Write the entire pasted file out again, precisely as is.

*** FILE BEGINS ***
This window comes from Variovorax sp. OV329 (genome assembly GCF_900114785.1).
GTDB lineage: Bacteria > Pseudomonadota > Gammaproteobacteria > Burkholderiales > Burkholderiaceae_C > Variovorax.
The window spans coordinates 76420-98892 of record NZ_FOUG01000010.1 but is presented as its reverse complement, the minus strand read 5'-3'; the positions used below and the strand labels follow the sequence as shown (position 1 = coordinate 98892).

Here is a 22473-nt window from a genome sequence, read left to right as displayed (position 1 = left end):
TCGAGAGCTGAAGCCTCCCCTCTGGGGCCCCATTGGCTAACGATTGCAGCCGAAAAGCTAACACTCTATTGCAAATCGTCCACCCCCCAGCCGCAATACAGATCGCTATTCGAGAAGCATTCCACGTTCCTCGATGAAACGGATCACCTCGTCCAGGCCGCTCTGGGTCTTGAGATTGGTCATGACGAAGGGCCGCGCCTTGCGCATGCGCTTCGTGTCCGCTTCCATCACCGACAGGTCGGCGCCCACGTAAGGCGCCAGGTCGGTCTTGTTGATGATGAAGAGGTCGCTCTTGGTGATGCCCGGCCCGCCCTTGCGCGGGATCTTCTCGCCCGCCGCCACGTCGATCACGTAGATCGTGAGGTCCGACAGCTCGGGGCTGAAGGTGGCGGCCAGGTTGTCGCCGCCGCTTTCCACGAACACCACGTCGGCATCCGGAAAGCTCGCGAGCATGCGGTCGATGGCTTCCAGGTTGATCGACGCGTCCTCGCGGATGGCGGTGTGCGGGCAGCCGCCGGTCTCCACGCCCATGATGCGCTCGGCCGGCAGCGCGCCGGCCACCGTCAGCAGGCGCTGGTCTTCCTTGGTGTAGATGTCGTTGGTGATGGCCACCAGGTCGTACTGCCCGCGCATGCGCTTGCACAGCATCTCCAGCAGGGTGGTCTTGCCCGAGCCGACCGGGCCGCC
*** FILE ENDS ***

This window comes from Variovorax sp. OV329 (genome assembly GCF_900114785.1).
GTDB lineage: Bacteria > Pseudomonadota > Gammaproteobacteria > Burkholderiales > Burkholderiaceae_C > Variovorax.
The window spans coordinates 76420-98892 of record NZ_FOUG01000010.1 but is presented as its reverse complement, the minus strand read 5'-3'; the positions used below and the strand labels follow the sequence as shown (position 1 = coordinate 98892).

Here is a 22473-nt window from a genome sequence, read left to right as displayed (position 1 = left end):
TCGAGAGCTGAAGCCTCCCCTCTGGGGCCCCATTGGCTAACGATTGCAGCCGAAAAGCTAACACTCTATTGCAAATCGTCCACCCCCCAGCCGCAATACAGATCGCTATTCGAGAAGCATTCCACGTTCCTCGATGAAACGGATCACCTCGTCCAGGCCGCTCTGGGTCTTGAGATTGGTCATGACGAAGGGCCGCGCCTTGCGCATGCGCTTCGTGTCCGCTTCCATCACCGACAGGTCGGCGCCCACGTAAGGCGCCAGGTCGGTCTTGTTGATGATGAAGAGGTCGCTCTTGGTGATGCCCGGCCCGCCCTTGCGCGGGATCTTCTCGCCCGCCGCCACGTCGATCACGTAGATCGTGAGGTCCGACAGCTCGGGGCTGAAGGTGGCGGCCAGGTTGTCGCCGCCGCTTTCCACGAACACCACGTCGGCATCCGGAAAGCTCGCGAGCATGCGGTCGATGGCTTCCAGGTTGATCGACGCGTCCTCGCGGATGGCGGTGTGCGGGCAGCCGCCGGTCTCCACGCCCATGATGCGCTCGGCCGGCAGCGCGCCGGCCACCGTCAGCAGGCGCTGGTCTTCCTTGGTGTAGATGTCGTTGGTGATGGCCACCAGGTCGTACTGCCCGCGCATGCGCTTGCACAGCATCTCCAGCAGGGTGGTCTTGCCCGAGCCGACCGGGCCGCC